Date of Award


Degree Type


Degree Name

Doctor of Philosophy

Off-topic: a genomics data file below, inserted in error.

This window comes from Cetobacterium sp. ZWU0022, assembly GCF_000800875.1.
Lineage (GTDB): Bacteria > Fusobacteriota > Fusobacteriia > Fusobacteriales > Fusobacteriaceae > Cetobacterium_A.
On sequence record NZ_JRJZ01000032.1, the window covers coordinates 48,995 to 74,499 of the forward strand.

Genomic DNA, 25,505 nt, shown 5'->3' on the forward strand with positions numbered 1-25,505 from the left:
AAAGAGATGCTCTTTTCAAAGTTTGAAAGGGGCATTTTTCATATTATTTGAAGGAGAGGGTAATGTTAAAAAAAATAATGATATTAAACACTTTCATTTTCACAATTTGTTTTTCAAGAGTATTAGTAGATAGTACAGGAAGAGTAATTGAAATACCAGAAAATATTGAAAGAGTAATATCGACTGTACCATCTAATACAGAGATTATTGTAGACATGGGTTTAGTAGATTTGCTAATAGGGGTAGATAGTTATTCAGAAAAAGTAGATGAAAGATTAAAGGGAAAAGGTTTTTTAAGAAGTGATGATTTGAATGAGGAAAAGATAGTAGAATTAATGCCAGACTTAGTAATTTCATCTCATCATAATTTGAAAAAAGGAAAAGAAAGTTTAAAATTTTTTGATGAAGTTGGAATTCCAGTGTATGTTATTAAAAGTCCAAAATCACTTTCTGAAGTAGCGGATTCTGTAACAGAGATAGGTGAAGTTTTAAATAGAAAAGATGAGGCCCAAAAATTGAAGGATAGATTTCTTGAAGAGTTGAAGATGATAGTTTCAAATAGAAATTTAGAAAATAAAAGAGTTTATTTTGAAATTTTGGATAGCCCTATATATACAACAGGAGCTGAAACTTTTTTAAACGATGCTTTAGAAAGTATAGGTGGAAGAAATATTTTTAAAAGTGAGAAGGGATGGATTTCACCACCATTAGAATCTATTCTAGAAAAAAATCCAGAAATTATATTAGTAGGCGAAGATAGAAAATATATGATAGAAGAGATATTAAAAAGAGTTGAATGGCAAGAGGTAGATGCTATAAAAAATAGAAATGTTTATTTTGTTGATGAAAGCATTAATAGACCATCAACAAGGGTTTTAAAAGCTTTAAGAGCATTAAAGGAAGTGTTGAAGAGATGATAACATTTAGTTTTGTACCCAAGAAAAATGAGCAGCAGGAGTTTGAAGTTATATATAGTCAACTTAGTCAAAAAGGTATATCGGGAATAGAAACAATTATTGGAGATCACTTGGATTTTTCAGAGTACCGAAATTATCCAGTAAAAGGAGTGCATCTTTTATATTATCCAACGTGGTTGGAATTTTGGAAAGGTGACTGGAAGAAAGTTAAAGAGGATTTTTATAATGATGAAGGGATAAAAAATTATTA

This study was concerned with the extent to which the abuse of alcoholic beverages is associated with the frequency of use of physicians in Canadian family practice and the type of morbidity presented to the doctor. The study group was composed of 108 problem drinkers identified in two family medical practices in London, Ontario. The utilization of their family physician was compared to a matched control group over a two-year period. Utilization by the spouses and children living with the problem drinkers was also examined. Data were obtained retrospectively from a problem oriented, patient classification system and other aspects of the medical records. The main dependent variables were the average number of patient-physician contacts per year and the type of diagnoses made during each contact.;The results showed that problem drinkers were in contact with their family physician twice as often as matched control patients. They were also more likely to be diagnosed as having neoplastic disease, endocrine/nutrition disorders, mental health problems, drug or tobacco abuse, respiratory, digestive and skin disease, vague signs, symptoms and ill-defined conditions, traumatic injuries and social/marital/family problems. The higher rate of utilization was due primarily to the higher prevalence of psychosocial problems and traumatic injuries.;Spouses of the problem drinkers did not differ significantly from their matched controls on the frequency of utilization, although visits were more common for mental health problems and problems associated with social/marital/family relationships. No differences in utilization emerged when the overall sample of children of problem drinkers was compared to their control group. However, index children between the ages of six and eleven were more frequent attenders and had more psychosocial problems.;The findings of this investigation are discussed in terms of the development of case finding procedures to detect familial alcohol abuse and the planning of future studies into the efficacy of therapeutic interventions with these families.



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